Argued: March 20, 2018

          Appeals from the United States District Court for the District of Maryland, at Baltimore. J. Frederick Motz, Senior District Judge. (1:16-cv-00201-JFM)

         ARGUED:

          Jennifer L. Katz, OFFICE OF THE ATTORNEY GENERAL OF MARYLAND, Baltimore, Maryland, for Appellant/Cross-Appellee.

          Dennis A. Corkery, WASHINGTON LAWYERS COMMITTEE FOR CIVIL RIGHTS & URBAN AFFAIRS, Washington, D.C., for Appellee/Cross-Appellant.

         ON BRIEF:

          Brian E. Frosh, Attorney General, Karen L. Federman Henry, Assistant Attorney General, OFFICE OF THE ATTORNEY GENERAL OF MARYLAND, Baltimore, Maryland, for Appellant/Cross-Appellee.

          Matthew Handley, WASHINGTON LAWYERS COMMITTEE FOR CIVIL RIGHTS & URBAN AFFAIRS, Washington, D.C.; Deborah A. Jeon, Sonia Kumar, ACLU OF MARYLAND, Baltimore, Maryland; Theodore A. Howard, Brian G. Walsh, Craig Smith, Kendra P. Norwood, WILEY REIN LLP, Washington, D.C., for Appellee/Cross-Appellant.

          Ajmel Quereshi, HOWARD UNIVERSITY SCHOOL OF LAW, Washington, D.C.; Debra Gardner, PUBLIC JUSTICE CENTER, Baltimore, Maryland, for Amici Curiae.

          Before WYNN, FLOYD, and HARRIS, Circuit Judges.

          PAMELA HARRIS, Circuit Judge

         These appeals are part of broader litigation alleging pervasive race discrimination and unlawful retaliation against three African-American police officers who worked for Pocomoke City in Worcester County, Maryland. The issues before us today arise from the interactions of one of those plaintiffs, Franklin Savage, with the State's Attorney for Worcester County, Beau Oglesby. According to Savage, Oglesby created a hostile work environment by reading aloud, at a trial preparation meeting, potential evidence in the form of letters containing racial epithets. And then, Savage alleges, after he complained of the incident, Oglesby retaliated against him by refusing to call him as a witness in criminal cases and notifying Pocomoke City officials of that decision.

         On the basis of these allegations, Savage sued State's Attorney Oglesby for violations of his civil rights. He also sued the State of Maryland under Title VII, asserting that Maryland, as Oglesby's employer, is vicariously liable for his unlawful acts. The district court dismissed the claims against Oglesby, holding that he is protected by absolute prosecutorial immunity, but allowed the claims against Maryland to proceed.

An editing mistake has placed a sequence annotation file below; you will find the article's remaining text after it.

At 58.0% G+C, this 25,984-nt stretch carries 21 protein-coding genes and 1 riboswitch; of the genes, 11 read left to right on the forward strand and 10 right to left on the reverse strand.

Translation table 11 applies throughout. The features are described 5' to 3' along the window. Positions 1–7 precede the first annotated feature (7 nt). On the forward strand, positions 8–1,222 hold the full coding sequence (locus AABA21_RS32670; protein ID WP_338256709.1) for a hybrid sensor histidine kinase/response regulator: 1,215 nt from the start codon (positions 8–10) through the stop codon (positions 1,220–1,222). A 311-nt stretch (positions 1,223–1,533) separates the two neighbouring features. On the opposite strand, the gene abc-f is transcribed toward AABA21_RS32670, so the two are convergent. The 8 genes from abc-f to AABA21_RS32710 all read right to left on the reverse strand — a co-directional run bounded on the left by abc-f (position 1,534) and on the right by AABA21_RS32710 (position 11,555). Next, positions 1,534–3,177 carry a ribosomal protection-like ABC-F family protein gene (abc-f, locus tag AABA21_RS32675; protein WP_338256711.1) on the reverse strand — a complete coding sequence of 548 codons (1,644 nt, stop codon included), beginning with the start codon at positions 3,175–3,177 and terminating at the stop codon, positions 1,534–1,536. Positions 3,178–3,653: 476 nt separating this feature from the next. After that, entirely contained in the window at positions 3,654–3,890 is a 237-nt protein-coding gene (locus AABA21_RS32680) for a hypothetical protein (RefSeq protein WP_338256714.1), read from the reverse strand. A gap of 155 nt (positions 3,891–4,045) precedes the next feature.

We agree with the district court that prosecutorial immunity bars Savage's claims against Oglesby. Reviewing and evaluating evidence in preparation for trial, making judgments about witness credibility, and deciding which witnesses to call and which cases may be prosecuted all are directly connected to the judicial phase of the criminal process, protected by absolute immunity. We disagree, however, with respect to Savage's retaliation claim against Maryland. Because no reasonable employee could believe that Oglesby violated Title VII at the trial-preparation meeting to which Savage objected, Savage's allegations fail to state a claim under Title VII, and should be dismissed for that reason.

         I.

         A.

         Franklin Savage alleges that he was subjected to unlawful discrimination and retaliation while he was employed by the Pocomoke City Police Department and on detail to the Worcester County Criminal Enforcement Team ("CET"), a multi-jurisdictional drug interdiction task force led by the Worcester County Sheriff's Office. He and two co-plaintiffs, all African Americans and former Pocomoke City police officers, filed a suit against multiple state and local agencies and their employees, alleging widespread race-based employment discrimination and retaliation. The interlocutory cross-appeals before us today address just one discrete part of this broader litigation, and are limited to Savage's allegations against State's Attorney Oglesby and the State of Maryland as Oglesby's employer.